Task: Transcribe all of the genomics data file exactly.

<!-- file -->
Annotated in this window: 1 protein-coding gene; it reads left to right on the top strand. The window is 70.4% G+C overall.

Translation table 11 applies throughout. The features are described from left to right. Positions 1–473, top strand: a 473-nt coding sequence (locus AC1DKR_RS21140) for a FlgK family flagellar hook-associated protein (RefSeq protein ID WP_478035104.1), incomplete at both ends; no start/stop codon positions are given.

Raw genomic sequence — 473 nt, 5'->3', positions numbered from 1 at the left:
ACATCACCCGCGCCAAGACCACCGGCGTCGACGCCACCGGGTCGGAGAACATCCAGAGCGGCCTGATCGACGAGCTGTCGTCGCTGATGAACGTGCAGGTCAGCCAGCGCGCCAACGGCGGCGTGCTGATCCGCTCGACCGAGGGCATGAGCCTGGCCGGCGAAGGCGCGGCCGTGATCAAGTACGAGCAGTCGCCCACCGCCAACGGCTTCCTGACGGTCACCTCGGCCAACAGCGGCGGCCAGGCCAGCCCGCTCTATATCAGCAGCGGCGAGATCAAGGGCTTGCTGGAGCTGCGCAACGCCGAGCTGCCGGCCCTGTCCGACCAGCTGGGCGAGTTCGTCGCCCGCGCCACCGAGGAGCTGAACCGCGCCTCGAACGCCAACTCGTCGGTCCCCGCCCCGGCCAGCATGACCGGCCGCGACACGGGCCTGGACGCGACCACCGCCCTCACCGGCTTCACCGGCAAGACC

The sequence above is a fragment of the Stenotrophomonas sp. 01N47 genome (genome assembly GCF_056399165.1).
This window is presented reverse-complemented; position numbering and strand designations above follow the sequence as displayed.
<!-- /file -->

Annotated in this window: 1 protein-coding gene; it reads left to right on the top strand. The window is 70.4% G+C overall.

Translation table 11 applies throughout. The features are described from left to right. Positions 1–473, top strand: a 473-nt coding sequence (locus AC1DKR_RS21140) for a FlgK family flagellar hook-associated protein (RefSeq protein ID WP_478035104.1), incomplete at both ends; no start/stop codon positions are given.

Raw genomic sequence — 473 nt, 5'->3', positions numbered from 1 at the left:
ACATCACCCGCGCCAAGACCACCGGCGTCGACGCCACCGGGTCGGAGAACATCCAGAGCGGCCTGATCGACGAGCTGTCGTCGCTGATGAACGTGCAGGTCAGCCAGCGCGCCAACGGCGGCGTGCTGATCCGCTCGACCGAGGGCATGAGCCTGGCCGGCGAAGGCGCGGCCGTGATCAAGTACGAGCAGTCGCCCACCGCCAACGGCTTCCTGACGGTCACCTCGGCCAACAGCGGCGGCCAGGCCAGCCCGCTCTATATCAGCAGCGGCGAGATCAAGGGCTTGCTGGAGCTGCGCAACGCCGAGCTGCCGGCCCTGTCCGACCAGCTGGGCGAGTTCGTCGCCCGCGCCACCGAGGAGCTGAACCGCGCCTCGAACGCCAACTCGTCGGTCCCCGCCCCGGCCAGCATGACCGGCCGCGACACGGGCCTGGACGCGACCACCGCCCTCACCGGCTTCACCGGCAAGACC

The sequence above is a fragment of the Stenotrophomonas sp. 01N47 genome (genome assembly GCF_056399165.1).
This window is presented reverse-complemented; position numbering and strand designations above follow the sequence as displayed.